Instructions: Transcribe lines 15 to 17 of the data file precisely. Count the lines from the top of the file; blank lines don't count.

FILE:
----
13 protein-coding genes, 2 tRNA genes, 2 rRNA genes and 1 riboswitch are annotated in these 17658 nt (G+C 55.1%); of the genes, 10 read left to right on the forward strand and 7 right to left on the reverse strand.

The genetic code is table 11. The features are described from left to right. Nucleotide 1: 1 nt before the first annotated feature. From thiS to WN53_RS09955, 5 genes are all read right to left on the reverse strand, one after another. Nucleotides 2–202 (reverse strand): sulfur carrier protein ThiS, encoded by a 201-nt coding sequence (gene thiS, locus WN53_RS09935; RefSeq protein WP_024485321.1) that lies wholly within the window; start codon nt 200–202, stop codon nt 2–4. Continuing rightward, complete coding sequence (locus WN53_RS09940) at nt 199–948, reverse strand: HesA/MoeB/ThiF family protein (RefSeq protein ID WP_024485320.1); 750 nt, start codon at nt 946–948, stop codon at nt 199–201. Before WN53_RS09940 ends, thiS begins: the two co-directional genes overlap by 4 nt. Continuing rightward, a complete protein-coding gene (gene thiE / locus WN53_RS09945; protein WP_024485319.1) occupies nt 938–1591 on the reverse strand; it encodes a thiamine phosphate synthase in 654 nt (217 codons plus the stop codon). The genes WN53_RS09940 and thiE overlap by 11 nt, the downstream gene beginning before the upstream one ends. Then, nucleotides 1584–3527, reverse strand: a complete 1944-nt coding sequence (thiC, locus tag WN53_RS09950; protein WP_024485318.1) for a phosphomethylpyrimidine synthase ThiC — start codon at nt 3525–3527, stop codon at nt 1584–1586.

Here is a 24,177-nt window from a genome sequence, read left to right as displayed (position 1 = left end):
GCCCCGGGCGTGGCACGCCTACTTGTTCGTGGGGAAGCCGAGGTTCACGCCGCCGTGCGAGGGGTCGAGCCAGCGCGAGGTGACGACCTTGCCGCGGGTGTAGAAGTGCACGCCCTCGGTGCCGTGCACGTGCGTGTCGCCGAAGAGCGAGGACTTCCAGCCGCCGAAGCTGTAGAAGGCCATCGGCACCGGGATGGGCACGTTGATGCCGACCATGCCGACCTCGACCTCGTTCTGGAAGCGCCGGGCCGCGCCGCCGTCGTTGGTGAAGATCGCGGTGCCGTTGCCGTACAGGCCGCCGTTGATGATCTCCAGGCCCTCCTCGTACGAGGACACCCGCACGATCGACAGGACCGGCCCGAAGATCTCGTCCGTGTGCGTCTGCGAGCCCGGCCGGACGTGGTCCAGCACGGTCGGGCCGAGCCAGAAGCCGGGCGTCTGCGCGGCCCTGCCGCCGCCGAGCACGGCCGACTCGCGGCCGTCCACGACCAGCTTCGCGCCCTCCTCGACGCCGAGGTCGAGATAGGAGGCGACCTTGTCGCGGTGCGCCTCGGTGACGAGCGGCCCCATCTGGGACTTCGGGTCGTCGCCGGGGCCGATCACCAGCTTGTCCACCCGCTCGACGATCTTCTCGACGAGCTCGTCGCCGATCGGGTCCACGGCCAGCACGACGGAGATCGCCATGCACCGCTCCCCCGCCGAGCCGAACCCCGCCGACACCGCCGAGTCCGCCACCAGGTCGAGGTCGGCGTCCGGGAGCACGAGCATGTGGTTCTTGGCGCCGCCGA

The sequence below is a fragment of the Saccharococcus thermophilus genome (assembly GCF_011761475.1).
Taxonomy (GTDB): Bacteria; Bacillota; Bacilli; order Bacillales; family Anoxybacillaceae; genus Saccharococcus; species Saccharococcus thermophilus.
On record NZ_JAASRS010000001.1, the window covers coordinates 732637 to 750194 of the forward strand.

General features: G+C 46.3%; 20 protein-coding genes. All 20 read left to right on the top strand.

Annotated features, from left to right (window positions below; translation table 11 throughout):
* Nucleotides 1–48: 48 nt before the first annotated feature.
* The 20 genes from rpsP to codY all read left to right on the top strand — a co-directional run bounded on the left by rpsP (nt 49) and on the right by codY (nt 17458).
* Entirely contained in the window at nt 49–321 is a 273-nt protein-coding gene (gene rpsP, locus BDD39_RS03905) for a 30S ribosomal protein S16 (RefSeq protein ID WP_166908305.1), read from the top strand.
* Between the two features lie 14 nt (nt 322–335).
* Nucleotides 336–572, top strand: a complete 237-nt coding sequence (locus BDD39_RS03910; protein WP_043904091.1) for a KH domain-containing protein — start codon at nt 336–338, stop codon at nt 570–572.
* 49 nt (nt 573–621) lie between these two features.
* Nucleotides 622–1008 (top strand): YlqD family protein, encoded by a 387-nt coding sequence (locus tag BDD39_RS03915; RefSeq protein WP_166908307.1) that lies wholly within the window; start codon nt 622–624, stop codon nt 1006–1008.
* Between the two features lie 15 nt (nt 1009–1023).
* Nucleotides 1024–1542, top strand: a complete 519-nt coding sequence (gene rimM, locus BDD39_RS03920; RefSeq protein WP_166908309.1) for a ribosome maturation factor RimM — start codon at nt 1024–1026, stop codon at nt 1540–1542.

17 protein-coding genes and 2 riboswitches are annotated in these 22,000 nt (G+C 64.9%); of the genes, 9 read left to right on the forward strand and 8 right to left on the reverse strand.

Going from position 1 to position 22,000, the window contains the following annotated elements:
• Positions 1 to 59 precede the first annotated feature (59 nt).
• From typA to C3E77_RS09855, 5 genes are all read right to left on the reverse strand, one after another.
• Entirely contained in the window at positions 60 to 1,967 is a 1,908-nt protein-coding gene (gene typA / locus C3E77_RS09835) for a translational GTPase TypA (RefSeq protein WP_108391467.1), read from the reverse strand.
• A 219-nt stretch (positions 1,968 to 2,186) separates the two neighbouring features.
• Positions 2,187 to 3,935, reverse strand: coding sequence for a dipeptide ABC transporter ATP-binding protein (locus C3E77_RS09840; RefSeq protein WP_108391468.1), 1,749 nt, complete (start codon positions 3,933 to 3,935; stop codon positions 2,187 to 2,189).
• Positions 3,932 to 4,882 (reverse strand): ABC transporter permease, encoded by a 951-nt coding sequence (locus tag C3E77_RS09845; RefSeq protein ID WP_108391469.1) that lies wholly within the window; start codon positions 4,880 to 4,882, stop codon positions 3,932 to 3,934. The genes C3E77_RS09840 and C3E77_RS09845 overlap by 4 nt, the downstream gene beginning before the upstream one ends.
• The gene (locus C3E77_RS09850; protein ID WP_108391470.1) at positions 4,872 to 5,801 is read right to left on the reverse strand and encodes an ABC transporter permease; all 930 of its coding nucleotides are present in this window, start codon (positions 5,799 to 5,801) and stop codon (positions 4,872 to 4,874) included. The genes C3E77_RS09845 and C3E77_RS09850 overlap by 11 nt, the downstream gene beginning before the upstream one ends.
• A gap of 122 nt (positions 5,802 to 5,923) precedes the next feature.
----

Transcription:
* 49 nt (nt 573–621) lie between these two features.
* Nucleotides 622–1008 (top strand): YlqD family protein, encoded by a 387-nt coding sequence (locus tag BDD39_RS03915; RefSeq protein WP_166908307.1) that lies wholly within the window; start codon nt 622–624, stop codon nt 1006–1008.
* Between the two features lie 15 nt (nt 1009–1023).